Bit by bit, over the past couple of weeks, I have begun amassing the pile of papers that will constitute the raw material for completing my income tax return for 2010. While I don’t know many people who enjoy working on their taxes, there is one part of the exercise that is somewhat valuable. Sometimes, it’s even enjoyable…sometimes.
When I have to go through all my receipts to determine the category in which they will be used as deductions, I am able to remember, in many cases, the experience that brought about a given receipt. Maybe it was a meal with a colleague, or the purchase of a resource that had an impact on the way a message was presented. Some of those receipts bring back good memories.
Other receipts are less pleasant to tally. While I’ve done many good and enjoyable things with the kilometres I’ve driven, learning how much I spent on gasoline over the course of the year sometimes causes me to shudder. The process of preparing my tax return brings with it the good, the bad and the ugly.
When the Canada Revenue Agency receives my return, a basic check of my work will reveal whether it believes the ‘bottom line’ that I’ve derived is correct. Occasionally, the CRA will disagree and I will have to recheck my work, but most of the time, I receive a notice of assessment (and, happily, a small refund). Still, there’s always a bit of a nervous sense about submitting my own math, and accompanying paperwork, to a building full of nameless, faceless auditors who are paid to look for my mistakes.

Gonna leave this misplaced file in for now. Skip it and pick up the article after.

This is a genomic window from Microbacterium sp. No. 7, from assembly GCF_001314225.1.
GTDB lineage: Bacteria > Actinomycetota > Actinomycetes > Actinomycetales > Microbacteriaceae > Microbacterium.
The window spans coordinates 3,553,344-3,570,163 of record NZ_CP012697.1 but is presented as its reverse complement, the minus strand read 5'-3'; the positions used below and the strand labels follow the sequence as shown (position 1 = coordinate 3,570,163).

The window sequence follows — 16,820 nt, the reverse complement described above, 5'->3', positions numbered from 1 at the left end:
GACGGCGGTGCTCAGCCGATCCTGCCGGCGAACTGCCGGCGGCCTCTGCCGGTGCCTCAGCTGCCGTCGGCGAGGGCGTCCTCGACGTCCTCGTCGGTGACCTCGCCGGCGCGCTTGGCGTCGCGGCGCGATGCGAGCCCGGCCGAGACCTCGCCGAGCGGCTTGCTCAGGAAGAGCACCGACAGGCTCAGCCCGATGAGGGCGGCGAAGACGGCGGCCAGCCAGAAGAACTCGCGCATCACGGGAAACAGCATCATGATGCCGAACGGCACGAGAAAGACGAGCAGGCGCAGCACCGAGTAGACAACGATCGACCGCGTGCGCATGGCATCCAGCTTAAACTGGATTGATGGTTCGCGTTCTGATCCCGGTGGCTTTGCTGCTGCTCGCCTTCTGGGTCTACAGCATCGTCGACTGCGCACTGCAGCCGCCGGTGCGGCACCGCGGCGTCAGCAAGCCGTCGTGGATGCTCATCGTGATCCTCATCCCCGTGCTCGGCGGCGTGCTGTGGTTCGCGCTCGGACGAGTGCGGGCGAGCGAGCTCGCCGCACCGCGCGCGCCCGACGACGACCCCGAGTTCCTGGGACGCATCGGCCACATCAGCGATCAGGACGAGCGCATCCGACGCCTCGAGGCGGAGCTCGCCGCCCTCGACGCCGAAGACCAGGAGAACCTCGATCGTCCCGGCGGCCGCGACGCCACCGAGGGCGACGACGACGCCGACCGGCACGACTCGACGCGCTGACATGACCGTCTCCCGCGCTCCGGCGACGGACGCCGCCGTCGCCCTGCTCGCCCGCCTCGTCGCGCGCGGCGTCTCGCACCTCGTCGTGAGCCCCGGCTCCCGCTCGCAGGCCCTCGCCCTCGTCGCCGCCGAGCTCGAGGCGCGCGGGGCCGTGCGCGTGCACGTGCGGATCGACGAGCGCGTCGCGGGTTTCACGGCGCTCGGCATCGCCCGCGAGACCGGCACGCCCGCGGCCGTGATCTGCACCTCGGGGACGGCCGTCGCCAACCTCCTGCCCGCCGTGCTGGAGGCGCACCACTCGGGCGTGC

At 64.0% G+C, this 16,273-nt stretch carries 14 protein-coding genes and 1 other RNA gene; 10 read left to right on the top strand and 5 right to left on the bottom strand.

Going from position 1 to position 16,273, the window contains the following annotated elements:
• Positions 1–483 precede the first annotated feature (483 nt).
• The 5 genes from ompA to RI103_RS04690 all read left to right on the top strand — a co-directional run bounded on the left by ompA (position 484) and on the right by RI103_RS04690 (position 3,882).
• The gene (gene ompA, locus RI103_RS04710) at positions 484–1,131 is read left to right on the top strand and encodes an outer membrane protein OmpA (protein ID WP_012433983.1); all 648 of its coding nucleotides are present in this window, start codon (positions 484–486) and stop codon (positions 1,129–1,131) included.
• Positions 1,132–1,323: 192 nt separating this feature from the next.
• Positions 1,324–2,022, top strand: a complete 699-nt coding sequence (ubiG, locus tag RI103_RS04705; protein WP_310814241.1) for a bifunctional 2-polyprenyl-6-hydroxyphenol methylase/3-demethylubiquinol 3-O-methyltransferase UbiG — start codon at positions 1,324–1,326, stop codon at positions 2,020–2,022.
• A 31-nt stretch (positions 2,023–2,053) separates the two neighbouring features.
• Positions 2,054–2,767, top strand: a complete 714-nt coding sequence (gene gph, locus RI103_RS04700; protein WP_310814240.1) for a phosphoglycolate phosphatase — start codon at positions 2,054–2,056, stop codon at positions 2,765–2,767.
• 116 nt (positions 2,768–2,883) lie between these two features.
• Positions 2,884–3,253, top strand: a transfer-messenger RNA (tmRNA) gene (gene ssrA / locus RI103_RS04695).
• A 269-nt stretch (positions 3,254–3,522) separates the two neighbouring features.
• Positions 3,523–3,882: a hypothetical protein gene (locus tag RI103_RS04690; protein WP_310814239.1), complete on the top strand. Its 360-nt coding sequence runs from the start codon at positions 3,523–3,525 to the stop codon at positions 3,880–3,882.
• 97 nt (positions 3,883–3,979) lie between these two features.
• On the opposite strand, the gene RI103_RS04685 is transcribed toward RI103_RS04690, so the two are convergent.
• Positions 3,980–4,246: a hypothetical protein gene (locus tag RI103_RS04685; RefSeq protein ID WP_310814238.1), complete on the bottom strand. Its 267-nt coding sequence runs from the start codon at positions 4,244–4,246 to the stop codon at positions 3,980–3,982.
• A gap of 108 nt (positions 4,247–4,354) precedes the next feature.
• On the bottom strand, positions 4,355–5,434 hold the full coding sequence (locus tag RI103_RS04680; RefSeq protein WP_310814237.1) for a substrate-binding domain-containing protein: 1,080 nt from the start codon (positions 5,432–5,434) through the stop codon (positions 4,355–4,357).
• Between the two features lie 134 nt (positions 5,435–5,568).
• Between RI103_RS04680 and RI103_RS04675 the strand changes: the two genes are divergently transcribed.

Isn’t it great that our faith life is not like that? God is not a nameless, faceless auditor whose job it is to look for our mistakes. God is one with whom we can have a personal relationship. He does not go looking for our mistakes, because when we are in Christ, our mistakes have been pinned on Jesus, and all God sees in us is the righteousness of Jesus.
Each of us has memories of things we have done that we have enjoyed, and others that we have regretted. Most of us, if we are honest with ourselves, hope that those regretted memories will go away, and we really hope that God won’t bring them up with us.
He won’t, because Jesus paid the price for those things. When we repent (turn around) and confess our sins, God has no reason to remember them. They’ve been taken care of by Jesus.
The key is belief, and trust. When we live in a relationship with God through Jesus, we are set free from our past, that we may live in God’s future.
“God made him who had no sin to be sin for us, so that in him we might become the righteousness of God” (2 Corinthians 5.21, NIV).
Have fun with your taxes, but be honest! The CRA may not extend as much grace as God does.